So what does that mean for you and me? Certainly we dont want to be cast out - so what do we wear? Well, very simply, what we are given to wear. What we choose to wear, what we have on our own, is not good enough. The prophet Isaiah put it this way: We have all become like one who is unclean, and all our righteous deeds are like a polluted garment. So what we are wearing, our goodness, our righteousness, is not good enough. In fact, it is not good at all. All we have to wear is a polluted garment. Yet many people in the world are like the man in the parable, and think that theyre not so bad, that theyre doing pretty well, and wearing what they think are their good deeds and righteousness, they will be able to have a seat in heaven on their own. Maybe we even slip and fall into that way of thinking from time to time, taking pride in ourselves and our progress. But it is not so. If thats what we try to wear to the wedding, we too will be tossed out and into hell.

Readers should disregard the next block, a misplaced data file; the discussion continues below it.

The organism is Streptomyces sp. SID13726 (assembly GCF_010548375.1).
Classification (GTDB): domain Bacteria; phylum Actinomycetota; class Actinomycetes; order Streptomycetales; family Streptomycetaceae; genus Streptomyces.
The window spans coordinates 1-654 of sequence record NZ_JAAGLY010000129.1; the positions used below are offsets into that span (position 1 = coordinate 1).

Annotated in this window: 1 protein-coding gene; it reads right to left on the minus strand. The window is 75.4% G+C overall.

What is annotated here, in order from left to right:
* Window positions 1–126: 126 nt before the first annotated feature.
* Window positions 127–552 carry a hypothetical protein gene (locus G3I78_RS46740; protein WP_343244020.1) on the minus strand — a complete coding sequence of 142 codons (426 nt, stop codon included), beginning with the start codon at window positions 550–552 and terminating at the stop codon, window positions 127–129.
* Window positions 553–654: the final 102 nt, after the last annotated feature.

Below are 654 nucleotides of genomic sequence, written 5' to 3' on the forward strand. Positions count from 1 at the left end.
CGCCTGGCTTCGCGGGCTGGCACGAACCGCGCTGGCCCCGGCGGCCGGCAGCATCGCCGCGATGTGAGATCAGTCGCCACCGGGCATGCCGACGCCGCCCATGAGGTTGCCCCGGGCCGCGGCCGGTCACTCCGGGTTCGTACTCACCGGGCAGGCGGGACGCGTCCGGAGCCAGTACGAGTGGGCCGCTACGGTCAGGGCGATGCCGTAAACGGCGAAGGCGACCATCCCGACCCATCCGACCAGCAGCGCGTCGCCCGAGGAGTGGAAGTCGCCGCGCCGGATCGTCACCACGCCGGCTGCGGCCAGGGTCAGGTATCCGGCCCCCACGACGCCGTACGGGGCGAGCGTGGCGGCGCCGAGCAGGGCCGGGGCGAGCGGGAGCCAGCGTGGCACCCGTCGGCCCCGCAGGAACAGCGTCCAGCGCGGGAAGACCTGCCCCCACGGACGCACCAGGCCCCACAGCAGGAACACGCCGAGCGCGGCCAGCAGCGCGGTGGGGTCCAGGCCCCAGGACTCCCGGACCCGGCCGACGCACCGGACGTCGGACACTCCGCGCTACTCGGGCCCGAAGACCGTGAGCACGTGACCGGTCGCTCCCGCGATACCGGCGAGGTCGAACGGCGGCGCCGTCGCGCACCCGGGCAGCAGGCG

But there is a wedding garment for us to wear. A garment provided by the king, that is not polluted, but holy, pure, and white, and which covers our pollution and sin. And of this garment we also heard tonight, from St. Paul, who told us: For as many of you as were baptized into Christ have put on Christ. And so in Holy Baptism, you were given your wedding garment: the righteousness and perfection of Jesus. His righteousness and perfection which wash away all your sins, all your pollution, all your unworthiness, and gives you a place at the Royal Wedding. And that is so because Jesus didnt come in righteousness and perfection to show us how to achieve those things for ourselves, but to go to the cross and provide them for us. That in the shedding of His blood, His blood wash us clean. That in offering Himself to death in our place, we be given His life. And that in being tossed out with the garbage, bound hand and foot on Calvarys cross, we be given His seat of honor at the wedding feast.